Renia: A Holocaust Memoir

Table of Contents

Leon was eager to make the move but I didn’t want to leave Gitta, who had so recently been widowed. We debated a long time before deciding. And for a long time after we decided, I couldn’t bring myself to tell my sister that we’d applied to go. When she found out, she was heartbroken.

One of the things that made leaving a little easier for me was the fact that Gitta had begun seeing Moshe Greizerstein, the man who was to become her second husband. They had mutual friends in Tel Aviv, where they had met. Moshe would come visit Gitta in Kfar Saba and bring Eva and Rick boxes of sweets and take them for long car rides. They liked him.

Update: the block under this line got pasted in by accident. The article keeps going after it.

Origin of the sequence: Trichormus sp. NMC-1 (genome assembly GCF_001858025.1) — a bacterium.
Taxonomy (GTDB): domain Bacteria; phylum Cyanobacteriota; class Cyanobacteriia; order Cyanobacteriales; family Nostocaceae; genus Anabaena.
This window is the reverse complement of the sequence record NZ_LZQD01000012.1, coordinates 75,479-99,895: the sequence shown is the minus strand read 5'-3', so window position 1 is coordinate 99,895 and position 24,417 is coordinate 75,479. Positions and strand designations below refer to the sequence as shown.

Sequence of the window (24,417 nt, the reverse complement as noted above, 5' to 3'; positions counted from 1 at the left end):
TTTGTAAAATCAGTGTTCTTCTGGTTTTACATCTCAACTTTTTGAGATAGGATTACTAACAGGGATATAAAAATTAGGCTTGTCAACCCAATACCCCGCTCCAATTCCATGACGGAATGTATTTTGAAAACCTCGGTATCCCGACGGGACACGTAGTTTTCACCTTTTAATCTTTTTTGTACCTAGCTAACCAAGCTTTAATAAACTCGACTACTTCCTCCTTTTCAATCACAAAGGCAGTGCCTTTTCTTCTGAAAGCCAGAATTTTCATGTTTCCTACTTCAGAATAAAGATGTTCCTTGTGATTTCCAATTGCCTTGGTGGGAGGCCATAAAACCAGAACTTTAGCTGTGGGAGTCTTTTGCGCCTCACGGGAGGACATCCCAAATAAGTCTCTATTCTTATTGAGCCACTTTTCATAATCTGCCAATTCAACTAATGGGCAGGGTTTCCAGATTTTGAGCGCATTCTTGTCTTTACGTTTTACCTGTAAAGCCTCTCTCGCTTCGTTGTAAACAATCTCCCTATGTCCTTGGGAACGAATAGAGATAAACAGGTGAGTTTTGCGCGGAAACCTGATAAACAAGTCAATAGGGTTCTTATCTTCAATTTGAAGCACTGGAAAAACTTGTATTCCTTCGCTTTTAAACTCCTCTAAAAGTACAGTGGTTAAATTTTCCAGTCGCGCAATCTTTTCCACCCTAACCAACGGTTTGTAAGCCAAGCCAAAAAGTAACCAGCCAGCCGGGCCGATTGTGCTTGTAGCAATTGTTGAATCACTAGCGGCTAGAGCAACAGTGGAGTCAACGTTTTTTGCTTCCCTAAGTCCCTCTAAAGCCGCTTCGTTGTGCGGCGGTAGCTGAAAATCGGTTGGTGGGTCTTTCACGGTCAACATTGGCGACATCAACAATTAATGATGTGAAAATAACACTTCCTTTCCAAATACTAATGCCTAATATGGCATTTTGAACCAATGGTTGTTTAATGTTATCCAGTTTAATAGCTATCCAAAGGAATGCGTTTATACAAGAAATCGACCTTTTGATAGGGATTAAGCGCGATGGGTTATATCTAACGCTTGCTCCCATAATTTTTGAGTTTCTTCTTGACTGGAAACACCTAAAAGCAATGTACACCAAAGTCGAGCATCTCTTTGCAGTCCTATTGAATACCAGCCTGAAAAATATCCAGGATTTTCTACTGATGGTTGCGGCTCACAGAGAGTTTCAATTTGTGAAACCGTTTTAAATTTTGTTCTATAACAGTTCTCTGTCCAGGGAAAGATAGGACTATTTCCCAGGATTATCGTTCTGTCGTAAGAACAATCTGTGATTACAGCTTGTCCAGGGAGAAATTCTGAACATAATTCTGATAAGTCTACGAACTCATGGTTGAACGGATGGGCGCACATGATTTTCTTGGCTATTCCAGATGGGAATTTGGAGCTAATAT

Because of U.S. immigration quotas, Leon, the kids and I weren’t allowed to leave Israel together. Leon went first — in the summer of 1959 — while I stayed behind for five months with the children, liquidating and organizing things and waiting for my papers from Chicago. The kids missed him very much. Eva would wake in the middle of the night, crying, “I want my daddy,” in Hebrew. Before Leon left for Chicago, he’d sold his almost-brand-new, red Java motorcycle. One day, when the kids and I were out walking in Kfar Saba, the man who’d bought the motorcycle went riding by us on the Java. Eva and Rick ran after him, shouting that he had their daddy’s motorcycle.

Chapter 6 > 

 


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